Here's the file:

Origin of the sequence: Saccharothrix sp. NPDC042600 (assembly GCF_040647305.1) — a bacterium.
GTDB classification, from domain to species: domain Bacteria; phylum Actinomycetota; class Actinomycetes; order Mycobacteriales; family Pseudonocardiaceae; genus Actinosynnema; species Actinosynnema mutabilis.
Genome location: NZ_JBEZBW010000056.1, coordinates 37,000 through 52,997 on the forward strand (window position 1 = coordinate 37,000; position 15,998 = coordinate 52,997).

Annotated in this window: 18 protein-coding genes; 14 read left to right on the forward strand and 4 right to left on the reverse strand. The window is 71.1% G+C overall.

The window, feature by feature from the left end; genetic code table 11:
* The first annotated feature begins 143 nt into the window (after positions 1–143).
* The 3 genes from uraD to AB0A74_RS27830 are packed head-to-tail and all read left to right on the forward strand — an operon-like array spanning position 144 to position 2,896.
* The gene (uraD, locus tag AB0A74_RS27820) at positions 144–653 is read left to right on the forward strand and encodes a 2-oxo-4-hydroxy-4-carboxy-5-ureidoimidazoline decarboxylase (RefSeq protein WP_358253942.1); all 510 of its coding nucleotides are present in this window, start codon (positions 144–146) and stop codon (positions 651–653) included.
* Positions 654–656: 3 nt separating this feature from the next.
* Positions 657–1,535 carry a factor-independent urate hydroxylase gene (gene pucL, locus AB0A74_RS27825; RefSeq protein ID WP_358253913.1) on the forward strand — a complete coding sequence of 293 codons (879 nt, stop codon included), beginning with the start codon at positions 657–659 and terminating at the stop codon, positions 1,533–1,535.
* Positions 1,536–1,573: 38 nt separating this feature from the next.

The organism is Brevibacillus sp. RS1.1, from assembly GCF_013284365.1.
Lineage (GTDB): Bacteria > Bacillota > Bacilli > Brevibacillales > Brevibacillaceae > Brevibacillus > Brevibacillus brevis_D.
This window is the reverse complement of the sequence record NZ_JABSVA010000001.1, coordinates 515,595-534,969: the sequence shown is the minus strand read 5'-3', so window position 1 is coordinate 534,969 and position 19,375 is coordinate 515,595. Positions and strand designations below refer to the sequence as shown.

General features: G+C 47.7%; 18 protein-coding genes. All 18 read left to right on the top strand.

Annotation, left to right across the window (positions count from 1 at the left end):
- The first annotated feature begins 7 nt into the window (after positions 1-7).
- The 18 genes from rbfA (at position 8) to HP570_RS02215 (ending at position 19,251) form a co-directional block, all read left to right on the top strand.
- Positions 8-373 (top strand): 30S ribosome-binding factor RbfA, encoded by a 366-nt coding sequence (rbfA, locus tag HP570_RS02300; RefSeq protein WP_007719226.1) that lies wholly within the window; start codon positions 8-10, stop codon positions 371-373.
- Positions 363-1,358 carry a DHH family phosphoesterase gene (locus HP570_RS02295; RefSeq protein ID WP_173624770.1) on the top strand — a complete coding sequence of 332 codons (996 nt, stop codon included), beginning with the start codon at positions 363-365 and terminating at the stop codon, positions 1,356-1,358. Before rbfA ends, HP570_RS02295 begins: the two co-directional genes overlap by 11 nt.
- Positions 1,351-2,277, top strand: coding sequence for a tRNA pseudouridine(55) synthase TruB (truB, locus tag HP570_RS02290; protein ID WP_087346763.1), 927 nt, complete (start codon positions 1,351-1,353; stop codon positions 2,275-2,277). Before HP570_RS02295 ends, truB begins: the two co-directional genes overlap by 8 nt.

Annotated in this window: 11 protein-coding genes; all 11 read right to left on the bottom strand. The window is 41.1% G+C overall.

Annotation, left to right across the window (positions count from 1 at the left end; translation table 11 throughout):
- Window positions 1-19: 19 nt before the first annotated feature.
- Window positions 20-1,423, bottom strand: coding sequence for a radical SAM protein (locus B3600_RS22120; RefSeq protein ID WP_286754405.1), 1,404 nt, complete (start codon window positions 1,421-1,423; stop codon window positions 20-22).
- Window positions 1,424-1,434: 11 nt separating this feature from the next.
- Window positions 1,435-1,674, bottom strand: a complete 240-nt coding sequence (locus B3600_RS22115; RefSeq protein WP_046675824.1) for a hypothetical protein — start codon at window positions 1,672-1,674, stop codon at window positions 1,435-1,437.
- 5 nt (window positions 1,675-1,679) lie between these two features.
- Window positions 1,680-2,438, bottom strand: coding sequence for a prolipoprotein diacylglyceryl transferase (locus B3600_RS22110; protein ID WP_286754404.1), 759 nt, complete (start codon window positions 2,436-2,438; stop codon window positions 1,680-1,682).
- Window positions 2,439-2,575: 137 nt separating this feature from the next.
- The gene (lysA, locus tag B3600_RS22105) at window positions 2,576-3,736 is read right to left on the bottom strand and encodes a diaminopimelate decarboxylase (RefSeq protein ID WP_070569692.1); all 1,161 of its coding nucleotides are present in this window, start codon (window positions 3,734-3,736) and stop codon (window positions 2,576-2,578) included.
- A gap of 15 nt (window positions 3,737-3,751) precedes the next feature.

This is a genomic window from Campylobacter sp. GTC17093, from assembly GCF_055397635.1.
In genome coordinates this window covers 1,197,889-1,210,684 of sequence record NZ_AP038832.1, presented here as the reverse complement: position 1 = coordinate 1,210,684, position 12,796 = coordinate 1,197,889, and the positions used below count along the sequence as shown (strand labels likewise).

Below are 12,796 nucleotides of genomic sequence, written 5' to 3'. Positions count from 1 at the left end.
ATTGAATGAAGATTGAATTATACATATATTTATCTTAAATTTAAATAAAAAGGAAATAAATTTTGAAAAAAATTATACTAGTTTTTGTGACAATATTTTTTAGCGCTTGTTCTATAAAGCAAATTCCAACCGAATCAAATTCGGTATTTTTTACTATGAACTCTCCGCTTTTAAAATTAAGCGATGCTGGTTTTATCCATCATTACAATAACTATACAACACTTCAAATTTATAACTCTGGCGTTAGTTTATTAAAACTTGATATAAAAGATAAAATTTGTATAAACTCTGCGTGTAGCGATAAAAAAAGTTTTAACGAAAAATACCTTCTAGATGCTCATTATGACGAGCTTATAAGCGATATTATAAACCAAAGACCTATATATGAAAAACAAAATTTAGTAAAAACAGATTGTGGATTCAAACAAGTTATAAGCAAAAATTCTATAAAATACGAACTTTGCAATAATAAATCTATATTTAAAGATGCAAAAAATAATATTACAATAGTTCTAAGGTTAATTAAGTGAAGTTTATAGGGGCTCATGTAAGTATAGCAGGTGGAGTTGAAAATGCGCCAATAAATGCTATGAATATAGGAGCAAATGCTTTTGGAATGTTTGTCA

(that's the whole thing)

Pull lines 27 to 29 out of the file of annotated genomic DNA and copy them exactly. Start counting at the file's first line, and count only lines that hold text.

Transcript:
- Window positions 1,435-1,674, bottom strand: a complete 240-nt coding sequence (locus B3600_RS22115; RefSeq protein WP_046675824.1) for a hypothetical protein — start codon at window positions 1,672-1,674, stop codon at window positions 1,435-1,437.
- 5 nt (window positions 1,675-1,679) lie between these two features.
- Window positions 1,680-2,438, bottom strand: coding sequence for a prolipoprotein diacylglyceryl transferase (locus B3600_RS22110; protein ID WP_286754404.1), 759 nt, complete (start codon window positions 2,436-2,438; stop codon window positions 1,680-1,682).